Still, I’m hoping that my increased knowledge on the topic will at least help me understand him a bit better and be more patient while still upholding the boundaries I need for me.

Little House in the Big Woods - Laura Ingalls Wilder

I have loved the Laura Ingalls books since I was in elementary school and have owned them all since then as well. I am currently reading the series to my stepdaughters before bed – a chapter at a time. And they seem to be enjoying them as well.

Little House in the Big Woods is the first of the series and introduces us to Laura and her family. They live in the Wisconsin woods, a far bit from town and neighbors alike. The story details their family life, the perils of the wilds, and is very educational regarding what life was like back then (the girls and I plan to make clove apples this fall).

Take Three - Karen Kingsbury

Anyone who knows me knows I’m a big Kingsbury fan. I waited several months for this book from the library.

In the third book of the Above the Line series, Chase Ryan and Keith Ellison have finally found success by Hollywood’s standards. But at what cost? When Chase determines the cost is too high, where does that leave their production company, the film they are releasing, and the film to come?

I enjoyed seeing the Baxters and Flannegans again. I won’t lie. I’m excited about Bailey’s series to come next and the prospect of the Baxters becoming a television show.

Things with the production company came together a bit too easily for me. And quickly. I absolutely believe that God has a plan and works all things together for the good of those who follow Him. When something unexpected happens, He can turn it for good. But for me it’s usually not right after I’ve had the bad or unexpected news. He usually makes me sweat it out a bit. :)

It was all a bit predictable this time around. However, with all her books, I still enjoyed the journey.

Saturday, May 15, 2010

Go to Your Room - Shari Steelsmith

The subtitle of this book is "Consequences that Teach," and there is so much I like about that. 

There is no doubt that I am a bigger supporter of consequence systems that reward ones.  I don't believe kids should be rewarded for expected behavior.  Now, if they're learning something new, rewards are useful in the short-term. 

And I like consequences that are logical.  That's what this book is about.  It talks about natural consequences some...those results of your actions that just happen.  But focuses on logical consequences as implemented by a parent or caregiver.  Consequences that fit the misdeed.  Consequences that make sense with the offense and aren't just random.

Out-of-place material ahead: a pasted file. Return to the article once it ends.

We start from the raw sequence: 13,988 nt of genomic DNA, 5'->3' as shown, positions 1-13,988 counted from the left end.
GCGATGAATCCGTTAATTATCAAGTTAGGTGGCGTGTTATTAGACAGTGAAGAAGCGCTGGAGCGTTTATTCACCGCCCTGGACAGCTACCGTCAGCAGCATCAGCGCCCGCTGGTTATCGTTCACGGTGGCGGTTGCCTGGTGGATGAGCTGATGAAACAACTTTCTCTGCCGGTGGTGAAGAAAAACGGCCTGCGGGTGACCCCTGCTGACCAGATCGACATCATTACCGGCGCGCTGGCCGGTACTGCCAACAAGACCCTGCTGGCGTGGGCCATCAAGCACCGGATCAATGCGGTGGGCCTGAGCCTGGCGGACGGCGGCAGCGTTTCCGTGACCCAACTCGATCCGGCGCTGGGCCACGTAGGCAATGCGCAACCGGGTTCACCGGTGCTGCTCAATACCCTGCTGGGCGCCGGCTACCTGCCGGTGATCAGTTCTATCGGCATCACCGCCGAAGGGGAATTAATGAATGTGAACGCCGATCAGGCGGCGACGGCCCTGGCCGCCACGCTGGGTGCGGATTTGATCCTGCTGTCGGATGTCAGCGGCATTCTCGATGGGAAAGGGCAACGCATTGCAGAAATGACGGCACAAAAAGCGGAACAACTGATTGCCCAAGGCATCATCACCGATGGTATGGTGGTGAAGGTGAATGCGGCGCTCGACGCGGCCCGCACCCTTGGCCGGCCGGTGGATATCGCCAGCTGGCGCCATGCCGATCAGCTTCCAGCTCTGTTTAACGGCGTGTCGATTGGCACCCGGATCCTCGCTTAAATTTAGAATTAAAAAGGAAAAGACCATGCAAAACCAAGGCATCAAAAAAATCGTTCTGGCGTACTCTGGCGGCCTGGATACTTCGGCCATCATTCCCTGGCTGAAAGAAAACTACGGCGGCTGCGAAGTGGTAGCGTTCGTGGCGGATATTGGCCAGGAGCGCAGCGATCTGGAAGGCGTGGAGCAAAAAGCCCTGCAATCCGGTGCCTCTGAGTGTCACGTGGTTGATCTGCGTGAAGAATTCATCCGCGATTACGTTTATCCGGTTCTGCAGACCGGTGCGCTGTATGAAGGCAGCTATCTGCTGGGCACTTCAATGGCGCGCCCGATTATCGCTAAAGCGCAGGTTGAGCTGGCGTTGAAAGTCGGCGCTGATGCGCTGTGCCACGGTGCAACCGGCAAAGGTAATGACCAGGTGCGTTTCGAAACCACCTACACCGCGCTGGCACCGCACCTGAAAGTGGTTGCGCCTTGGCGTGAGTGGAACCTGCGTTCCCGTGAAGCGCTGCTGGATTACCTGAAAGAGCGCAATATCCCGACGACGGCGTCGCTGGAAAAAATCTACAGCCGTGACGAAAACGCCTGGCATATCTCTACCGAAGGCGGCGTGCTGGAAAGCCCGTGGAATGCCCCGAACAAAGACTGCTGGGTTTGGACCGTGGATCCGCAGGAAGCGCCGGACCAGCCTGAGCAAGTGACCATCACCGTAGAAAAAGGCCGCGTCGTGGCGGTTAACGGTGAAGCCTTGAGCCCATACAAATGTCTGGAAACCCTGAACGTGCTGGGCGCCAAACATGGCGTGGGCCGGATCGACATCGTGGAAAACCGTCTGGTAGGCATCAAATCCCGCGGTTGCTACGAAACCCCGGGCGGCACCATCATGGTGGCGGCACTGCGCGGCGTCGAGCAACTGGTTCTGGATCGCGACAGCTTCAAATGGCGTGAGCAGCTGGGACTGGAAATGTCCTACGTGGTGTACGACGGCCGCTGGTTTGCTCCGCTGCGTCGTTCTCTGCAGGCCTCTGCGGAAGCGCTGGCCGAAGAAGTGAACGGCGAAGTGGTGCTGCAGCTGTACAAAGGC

The majority of the book is very practical as well.  It lists behaviors and several logical consequences that could be implemented.  I like that it gives more than one option because if there's one thing I've learned with just two kids is that not everything (okay, almost nothing) works for both of them.  They are completely different little personalities with motivations to match.

Now, sometimes I thought the consequence's suggested length was too short, especially for ongoing behavior issues.  Still, I feel the book was a good resource and got my wheels turning about what would work with the girls.

Tuesday, May 11, 2010

The Legacy - Nevil Shute

Book club book for May.

The Legacy was also published as A Town like Alice. It is the story of a young woman who comes into a sizeable inheritance. Jean Paget returned to England after suffering through the war in Malaya. While working as a typist, she is notified of money in a trust for her left by her late uncle. Jean wants to do something useful with her money and returns to Malaya and the people who helped her. While there she learns more regarding the man who risked his life to help her. And so she sets forth to Australia and adventure.

This book seemed a little slow and somewhat predictable to me. But sometimes I like predictable. I think it was slow because I sort of knew what it was about (or thought I did but misunderstood some of that) and kept waiting for things to happen.

I really liked Jean’s “go get ‘em” attitude and how the story is told through the point of view of her solicitor back in England.

Verdict: Worth a read

Friday, May 7, 2010

Home Comforts: The Art & Science of Keeping House - Cheryl Mendelson

I stumbled upon this book while reading a magazine article on spring cleaning, and if it has anything remotely to do with the home, chances are it is covered by this book. I found parts of it rather interesting (or gross - like the bedbug/dust mite discussion). I enjoy details and minutia. It was inriguing to read about how I've been doing laundry wrong all these years and how long leftovers really are good for.

Home Comforts covers every area of the house from the kitchen to the bathroom to outdoor storage. And ever facet of home care: papers, safety, cleaning, book care, fabrics, lighting, laundry, etc.

While I don't recommend reading this book cover to cover as I did, it would certainly make a great reference book. I plan on ordering it (the one I got was from the library) to keep on the shelf for those times when I would like to look back at it.